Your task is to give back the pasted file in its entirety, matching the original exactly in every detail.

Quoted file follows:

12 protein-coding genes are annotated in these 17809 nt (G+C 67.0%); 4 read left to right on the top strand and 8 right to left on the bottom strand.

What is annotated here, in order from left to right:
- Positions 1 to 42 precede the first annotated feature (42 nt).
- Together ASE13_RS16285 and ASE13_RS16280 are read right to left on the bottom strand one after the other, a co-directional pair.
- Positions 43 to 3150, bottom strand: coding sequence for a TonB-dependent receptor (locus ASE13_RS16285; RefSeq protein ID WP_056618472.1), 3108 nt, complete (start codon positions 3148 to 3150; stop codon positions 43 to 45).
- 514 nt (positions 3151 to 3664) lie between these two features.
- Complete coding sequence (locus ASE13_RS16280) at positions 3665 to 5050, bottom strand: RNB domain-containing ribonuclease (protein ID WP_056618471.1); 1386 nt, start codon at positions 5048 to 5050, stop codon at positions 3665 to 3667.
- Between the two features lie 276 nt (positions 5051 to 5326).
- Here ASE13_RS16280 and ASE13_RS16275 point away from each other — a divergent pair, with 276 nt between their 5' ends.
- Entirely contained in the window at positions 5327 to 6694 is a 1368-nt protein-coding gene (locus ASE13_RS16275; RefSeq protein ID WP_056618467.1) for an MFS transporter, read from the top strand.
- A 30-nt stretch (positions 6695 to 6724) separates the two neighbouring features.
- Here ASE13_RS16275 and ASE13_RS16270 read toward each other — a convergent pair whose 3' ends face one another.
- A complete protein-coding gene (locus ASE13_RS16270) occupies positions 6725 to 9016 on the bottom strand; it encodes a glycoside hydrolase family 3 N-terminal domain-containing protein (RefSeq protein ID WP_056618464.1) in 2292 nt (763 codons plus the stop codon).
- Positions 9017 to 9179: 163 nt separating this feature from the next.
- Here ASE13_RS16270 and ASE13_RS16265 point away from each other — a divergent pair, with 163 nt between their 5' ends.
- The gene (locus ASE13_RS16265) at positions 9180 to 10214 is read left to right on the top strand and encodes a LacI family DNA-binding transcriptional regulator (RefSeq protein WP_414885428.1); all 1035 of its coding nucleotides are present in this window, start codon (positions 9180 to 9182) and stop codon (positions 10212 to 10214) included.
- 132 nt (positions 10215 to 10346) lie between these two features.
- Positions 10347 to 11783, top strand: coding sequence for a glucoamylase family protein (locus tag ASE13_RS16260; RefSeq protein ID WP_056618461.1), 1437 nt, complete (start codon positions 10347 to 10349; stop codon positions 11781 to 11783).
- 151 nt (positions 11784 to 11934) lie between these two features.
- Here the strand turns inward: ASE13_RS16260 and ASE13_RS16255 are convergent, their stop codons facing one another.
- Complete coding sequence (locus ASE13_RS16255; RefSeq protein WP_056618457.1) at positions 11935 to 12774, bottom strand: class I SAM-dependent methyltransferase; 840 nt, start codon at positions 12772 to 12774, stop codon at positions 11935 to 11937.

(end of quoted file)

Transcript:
12 protein-coding genes are annotated in these 17809 nt (G+C 67.0%); 4 read left to right on the top strand and 8 right to left on the bottom strand.

What is annotated here, in order from left to right:
- Positions 1 to 42 precede the first annotated feature (42 nt).
- Together ASE13_RS16285 and ASE13_RS16280 are read right to left on the bottom strand one after the other, a co-directional pair.
- Positions 43 to 3150, bottom strand: coding sequence for a TonB-dependent receptor (locus ASE13_RS16285; RefSeq protein ID WP_056618472.1), 3108 nt, complete (start codon positions 3148 to 3150; stop codon positions 43 to 45).
- 514 nt (positions 3151 to 3664) lie between these two features.
- Complete coding sequence (locus ASE13_RS16280) at positions 3665 to 5050, bottom strand: RNB domain-containing ribonuclease (protein ID WP_056618471.1); 1386 nt, start codon at positions 5048 to 5050, stop codon at positions 3665 to 3667.
- Between the two features lie 276 nt (positions 5051 to 5326).
- Here ASE13_RS16280 and ASE13_RS16275 point away from each other — a divergent pair, with 276 nt between their 5' ends.
- Entirely contained in the window at positions 5327 to 6694 is a 1368-nt protein-coding gene (locus ASE13_RS16275; RefSeq protein ID WP_056618467.1) for an MFS transporter, read from the top strand.
- A 30-nt stretch (positions 6695 to 6724) separates the two neighbouring features.
- Here ASE13_RS16275 and ASE13_RS16270 read toward each other — a convergent pair whose 3' ends face one another.
- A complete protein-coding gene (locus ASE13_RS16270) occupies positions 6725 to 9016 on the bottom strand; it encodes a glycoside hydrolase family 3 N-terminal domain-containing protein (RefSeq protein ID WP_056618464.1) in 2292 nt (763 codons plus the stop codon).
- Positions 9017 to 9179: 163 nt separating this feature from the next.
- Here ASE13_RS16270 and ASE13_RS16265 point away from each other — a divergent pair, with 163 nt between their 5' ends.
- The gene (locus ASE13_RS16265) at positions 9180 to 10214 is read left to right on the top strand and encodes a LacI family DNA-binding transcriptional regulator (RefSeq protein WP_414885428.1); all 1035 of its coding nucleotides are present in this window, start codon (positions 9180 to 9182) and stop codon (positions 10212 to 10214) included.
- 132 nt (positions 10215 to 10346) lie between these two features.
- Positions 10347 to 11783, top strand: coding sequence for a glucoamylase family protein (locus tag ASE13_RS16260; RefSeq protein ID WP_056618461.1), 1437 nt, complete (start codon positions 10347 to 10349; stop codon positions 11781 to 11783).
- 151 nt (positions 11784 to 11934) lie between these two features.
- Here the strand turns inward: ASE13_RS16260 and ASE13_RS16255 are convergent, their stop codons facing one another.
- Complete coding sequence (locus ASE13_RS16255; RefSeq protein WP_056618457.1) at positions 11935 to 12774, bottom strand: class I SAM-dependent methyltransferase; 840 nt, start codon at positions 12772 to 12774, stop codon at positions 11935 to 11937.